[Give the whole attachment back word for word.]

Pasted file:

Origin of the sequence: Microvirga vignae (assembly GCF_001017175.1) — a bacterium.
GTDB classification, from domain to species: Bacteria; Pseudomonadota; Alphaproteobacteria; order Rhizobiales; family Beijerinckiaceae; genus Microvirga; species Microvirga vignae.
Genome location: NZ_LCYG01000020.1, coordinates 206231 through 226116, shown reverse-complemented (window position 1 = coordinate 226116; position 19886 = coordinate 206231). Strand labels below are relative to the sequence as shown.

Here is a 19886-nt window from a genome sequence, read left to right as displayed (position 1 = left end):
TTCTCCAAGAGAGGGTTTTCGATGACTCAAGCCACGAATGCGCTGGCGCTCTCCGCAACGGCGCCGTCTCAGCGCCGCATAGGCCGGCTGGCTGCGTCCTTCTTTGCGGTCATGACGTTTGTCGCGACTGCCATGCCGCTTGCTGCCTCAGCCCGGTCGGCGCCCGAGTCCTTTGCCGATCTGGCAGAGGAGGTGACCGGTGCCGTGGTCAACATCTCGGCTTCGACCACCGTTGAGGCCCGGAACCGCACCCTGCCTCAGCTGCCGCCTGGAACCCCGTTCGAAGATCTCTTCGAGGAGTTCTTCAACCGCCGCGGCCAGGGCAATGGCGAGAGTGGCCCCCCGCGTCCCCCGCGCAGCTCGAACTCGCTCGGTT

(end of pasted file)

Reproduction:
Origin of the sequence: Microvirga vignae (assembly GCF_001017175.1) — a bacterium.
GTDB classification, from domain to species: Bacteria; Pseudomonadota; Alphaproteobacteria; order Rhizobiales; family Beijerinckiaceae; genus Microvirga; species Microvirga vignae.
Genome location: NZ_LCYG01000020.1, coordinates 206231 through 226116, shown reverse-complemented (window position 1 = coordinate 226116; position 19886 = coordinate 206231). Strand labels below are relative to the sequence as shown.

Here is a 19886-nt window from a genome sequence, read left to right as displayed (position 1 = left end):
TTCTCCAAGAGAGGGTTTTCGATGACTCAAGCCACGAATGCGCTGGCGCTCTCCGCAACGGCGCCGTCTCAGCGCCGCATAGGCCGGCTGGCTGCGTCCTTCTTTGCGGTCATGACGTTTGTCGCGACTGCCATGCCGCTTGCTGCCTCAGCCCGGTCGGCGCCCGAGTCCTTTGCCGATCTGGCAGAGGAGGTGACCGGTGCCGTGGTCAACATCTCGGCTTCGACCACCGTTGAGGCCCGGAACCGCACCCTGCCTCAGCTGCCGCCTGGAACCCCGTTCGAAGATCTCTTCGAGGAGTTCTTCAACCGCCGCGGCCAGGGCAATGGCGAGAGTGGCCCCCCGCGTCCCCCGCGCAGCTCGAACTCGCTCGGTT